It was a grey day in London town and I found myself sliding into a slough of despond.
I had to phone my editor to say I’d fucked up. Oh god I hate doing that. Imagine saying to someone who you envisage to be a beautiful portal to everything you ever wanted ‘blah I’m an idiot blah.’
I worked up the courage to do it from inside a Clintons card store where the soft inoffensive music made me think ‘ahhhhhhhhhh, everything will be ok. He’ll tell me about a time he was an idiot, chuckle drily and quite possibly ask me out.’ Hello pop-music induced delusion. He was off sick so I mumbled a slightly hysterical message to one of the reporters and then binge bought cards to ease my ailing conscience.
It was still a grey day when I walked out onto the streets of Clapham. I tried to shop away my blues but the dress I tried on gave me the shoulders of an Olympian athlete. I fled into the shopping precinct that holds Clapham Junction station motivated by the thought of Old Street cafes, The Guardian and my ipod. I know Clapham Junction to be an overland station but wasn’t sure if it was a tube as well, so I asked one of the blue and white jacketed London transport ladies who were talking to each other beside the gate. She was all, ‘no, you need to buy a ticket.’
I was all, ‘I’d prefer to just travel using my Oyster card, where’s the nearest tube station?’ She stared at me agog, as if I was the most unreasonable person she’d met in her life. I was quietly melting under her ferocity but was saved by her colleague who said, ‘Clapham Common.’
I scurried out of the shopping precinct and back into the grey. Energy at a slumping low, I discerned a bus stop that said: ‘towards Clapham Common and Vauxhall’; a 337 stopped and I got on.
‘Excuse me?” I said to the bald, bespectacled driver, ‘do you go to Clapham Common?’
‘YOU KNOW WHAT?’ he blared at maximum volume, ‘PEOPLE ALWAYS ASK ME THAT AT THIS STOP.’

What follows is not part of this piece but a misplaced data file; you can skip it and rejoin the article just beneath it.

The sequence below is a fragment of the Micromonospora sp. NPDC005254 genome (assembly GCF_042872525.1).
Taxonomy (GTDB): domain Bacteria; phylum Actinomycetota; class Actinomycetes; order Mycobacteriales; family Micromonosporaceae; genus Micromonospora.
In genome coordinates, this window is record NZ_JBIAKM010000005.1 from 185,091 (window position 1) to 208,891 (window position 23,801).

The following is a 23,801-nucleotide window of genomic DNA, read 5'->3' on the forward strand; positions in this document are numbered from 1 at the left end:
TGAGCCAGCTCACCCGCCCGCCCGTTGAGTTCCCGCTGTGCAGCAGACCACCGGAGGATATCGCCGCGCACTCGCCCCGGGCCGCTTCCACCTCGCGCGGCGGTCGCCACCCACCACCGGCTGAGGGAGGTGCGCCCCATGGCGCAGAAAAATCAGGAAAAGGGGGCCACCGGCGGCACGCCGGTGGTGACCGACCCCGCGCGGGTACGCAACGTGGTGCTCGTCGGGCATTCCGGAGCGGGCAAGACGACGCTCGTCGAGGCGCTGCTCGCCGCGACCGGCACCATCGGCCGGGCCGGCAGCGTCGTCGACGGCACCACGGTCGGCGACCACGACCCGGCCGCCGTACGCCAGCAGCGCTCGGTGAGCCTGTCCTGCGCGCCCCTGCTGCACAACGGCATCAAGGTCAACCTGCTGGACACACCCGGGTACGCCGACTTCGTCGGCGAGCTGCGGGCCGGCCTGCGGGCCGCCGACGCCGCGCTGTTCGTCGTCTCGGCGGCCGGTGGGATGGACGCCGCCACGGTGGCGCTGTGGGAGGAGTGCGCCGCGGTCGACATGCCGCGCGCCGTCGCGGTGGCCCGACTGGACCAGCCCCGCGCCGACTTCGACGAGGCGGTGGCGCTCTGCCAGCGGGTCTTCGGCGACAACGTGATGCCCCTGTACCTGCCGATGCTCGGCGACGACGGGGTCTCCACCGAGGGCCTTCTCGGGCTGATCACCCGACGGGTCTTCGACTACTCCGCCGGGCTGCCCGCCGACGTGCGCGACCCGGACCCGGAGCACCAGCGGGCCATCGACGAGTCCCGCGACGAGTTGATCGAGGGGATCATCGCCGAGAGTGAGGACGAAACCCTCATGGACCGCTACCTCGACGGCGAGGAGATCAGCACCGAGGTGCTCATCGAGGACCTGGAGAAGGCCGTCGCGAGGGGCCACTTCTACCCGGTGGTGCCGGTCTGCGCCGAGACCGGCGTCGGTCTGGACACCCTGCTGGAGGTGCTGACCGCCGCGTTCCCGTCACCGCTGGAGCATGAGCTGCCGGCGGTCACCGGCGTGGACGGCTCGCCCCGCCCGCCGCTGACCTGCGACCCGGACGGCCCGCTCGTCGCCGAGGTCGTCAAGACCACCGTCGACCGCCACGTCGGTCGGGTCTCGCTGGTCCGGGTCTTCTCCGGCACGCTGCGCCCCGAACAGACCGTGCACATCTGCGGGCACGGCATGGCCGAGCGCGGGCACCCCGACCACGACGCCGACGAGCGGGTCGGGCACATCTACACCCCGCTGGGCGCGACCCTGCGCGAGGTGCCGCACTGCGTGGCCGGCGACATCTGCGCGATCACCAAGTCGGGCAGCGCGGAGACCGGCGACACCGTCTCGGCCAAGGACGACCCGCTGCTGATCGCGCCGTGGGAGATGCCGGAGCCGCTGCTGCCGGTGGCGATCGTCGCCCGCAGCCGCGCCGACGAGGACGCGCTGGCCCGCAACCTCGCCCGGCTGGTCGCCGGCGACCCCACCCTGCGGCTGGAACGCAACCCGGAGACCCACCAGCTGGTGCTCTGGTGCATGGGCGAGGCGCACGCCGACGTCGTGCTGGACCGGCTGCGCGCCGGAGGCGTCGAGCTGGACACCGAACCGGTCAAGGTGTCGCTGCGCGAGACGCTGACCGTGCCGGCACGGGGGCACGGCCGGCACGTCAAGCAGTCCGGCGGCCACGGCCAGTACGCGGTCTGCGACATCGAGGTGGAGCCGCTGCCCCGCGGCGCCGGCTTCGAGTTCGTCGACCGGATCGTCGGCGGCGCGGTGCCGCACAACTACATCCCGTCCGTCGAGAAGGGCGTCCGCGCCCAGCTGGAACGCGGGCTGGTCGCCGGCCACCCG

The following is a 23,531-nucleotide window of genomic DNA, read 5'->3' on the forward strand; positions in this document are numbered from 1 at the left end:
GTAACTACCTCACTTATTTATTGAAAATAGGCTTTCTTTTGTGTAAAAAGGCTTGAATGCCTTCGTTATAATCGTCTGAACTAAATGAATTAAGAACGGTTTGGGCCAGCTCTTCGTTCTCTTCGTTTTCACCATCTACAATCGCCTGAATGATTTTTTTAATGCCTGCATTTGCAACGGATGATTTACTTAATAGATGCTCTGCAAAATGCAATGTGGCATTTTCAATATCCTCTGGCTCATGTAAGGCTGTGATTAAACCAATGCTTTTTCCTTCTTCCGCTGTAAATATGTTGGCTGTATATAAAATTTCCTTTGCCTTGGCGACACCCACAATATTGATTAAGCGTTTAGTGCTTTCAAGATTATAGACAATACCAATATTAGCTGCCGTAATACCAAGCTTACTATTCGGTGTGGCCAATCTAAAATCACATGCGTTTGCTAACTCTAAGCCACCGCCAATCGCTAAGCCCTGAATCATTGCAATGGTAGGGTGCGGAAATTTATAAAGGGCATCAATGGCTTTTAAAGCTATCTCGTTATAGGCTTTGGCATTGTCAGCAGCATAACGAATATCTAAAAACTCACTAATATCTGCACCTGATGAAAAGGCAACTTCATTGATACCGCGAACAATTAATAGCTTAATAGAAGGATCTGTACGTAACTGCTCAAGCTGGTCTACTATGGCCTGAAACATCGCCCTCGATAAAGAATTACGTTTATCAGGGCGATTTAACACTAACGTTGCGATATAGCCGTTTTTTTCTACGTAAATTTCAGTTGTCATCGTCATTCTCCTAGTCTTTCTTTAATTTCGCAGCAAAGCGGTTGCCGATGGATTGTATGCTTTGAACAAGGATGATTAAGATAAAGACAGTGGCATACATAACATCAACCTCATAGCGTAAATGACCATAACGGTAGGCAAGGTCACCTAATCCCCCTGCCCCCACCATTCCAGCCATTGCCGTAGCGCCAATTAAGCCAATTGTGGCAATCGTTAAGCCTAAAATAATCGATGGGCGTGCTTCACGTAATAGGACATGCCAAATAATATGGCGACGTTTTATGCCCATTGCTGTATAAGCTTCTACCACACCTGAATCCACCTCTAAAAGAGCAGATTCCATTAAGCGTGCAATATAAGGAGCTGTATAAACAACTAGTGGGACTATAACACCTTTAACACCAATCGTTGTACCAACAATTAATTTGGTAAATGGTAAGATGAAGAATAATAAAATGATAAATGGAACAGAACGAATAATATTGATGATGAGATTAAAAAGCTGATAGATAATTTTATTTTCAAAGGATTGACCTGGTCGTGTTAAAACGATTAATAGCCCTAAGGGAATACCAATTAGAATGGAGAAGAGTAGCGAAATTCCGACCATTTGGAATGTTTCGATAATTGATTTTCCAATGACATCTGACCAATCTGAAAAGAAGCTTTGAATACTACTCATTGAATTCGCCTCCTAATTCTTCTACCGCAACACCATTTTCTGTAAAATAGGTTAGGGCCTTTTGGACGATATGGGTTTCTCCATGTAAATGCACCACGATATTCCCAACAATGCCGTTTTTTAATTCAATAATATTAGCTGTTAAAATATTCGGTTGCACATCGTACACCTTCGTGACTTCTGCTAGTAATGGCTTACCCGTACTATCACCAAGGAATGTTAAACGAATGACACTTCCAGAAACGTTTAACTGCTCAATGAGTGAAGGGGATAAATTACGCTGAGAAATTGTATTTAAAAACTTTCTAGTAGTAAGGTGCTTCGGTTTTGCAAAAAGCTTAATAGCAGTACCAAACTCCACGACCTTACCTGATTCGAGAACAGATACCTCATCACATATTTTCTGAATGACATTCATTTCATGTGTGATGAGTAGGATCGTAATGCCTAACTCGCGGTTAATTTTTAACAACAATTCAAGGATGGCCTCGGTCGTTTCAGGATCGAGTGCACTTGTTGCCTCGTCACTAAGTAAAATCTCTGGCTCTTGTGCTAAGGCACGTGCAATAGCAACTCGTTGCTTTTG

Before I had a chance to do anything but act startled he continued:‘Get on and I’ll take you round the corner to where the 37 and 35 both go from.’
I stood in front of his box pondering whether he expected me to use my Oyster card for this short trip. As I stood there a new passenger boarded and asked if he went to Tooting Bec.
‘YOU KNOW WHAT?’ blared the bus driver with what I now recognised as good humour, ‘I DO! YOU LUCKY LADY’ adding, as if he was astonished that anyone could experience the kind of luck she was enjoying, ‘YOU LUCKY LADY!’ Me and the she drifted down the bus, grinning we took our seats.
A second later we had rounded the corner and I got up. I waved my thanks to the driver in his mirror which caused him to rapidly mime the stop gesture with his hands. For added measure he pointed at me and yelled, ‘YOU, STAY RIGHT THERE!’ I did the thumbs up sign and sat back down but he carried on gesturing madly so I skittered down the now mobile bus.
In a conspirator’s whisper he told me his plan: ‘See ahead there, that’s a 35, we’re going to see if we can catch it up at the next stop.’
In the space of time it took him to say that we’d arrived at the next stop. The 35 had already shut its doors but by fluke there was a red traffic light holding it stationary.
‘Right,’ said the bus driver like a General addressing his troops, ‘you’re going to run up to the 35, bang on the doors and smile at the bus driver. Run to the doors, smile at the bus driver.”
‘Thanks,’ I said hotfooting it out of the door.
I ran, knocked, smiled. The electric doors folded open. I walked down to the back of the bus and waved at my cockney angel in the vehicle behind. He smiled broadly and with that I was in a good mood.
Had any run ins with bus drivers? Let us know..
Image by E01 courtesy of Flickr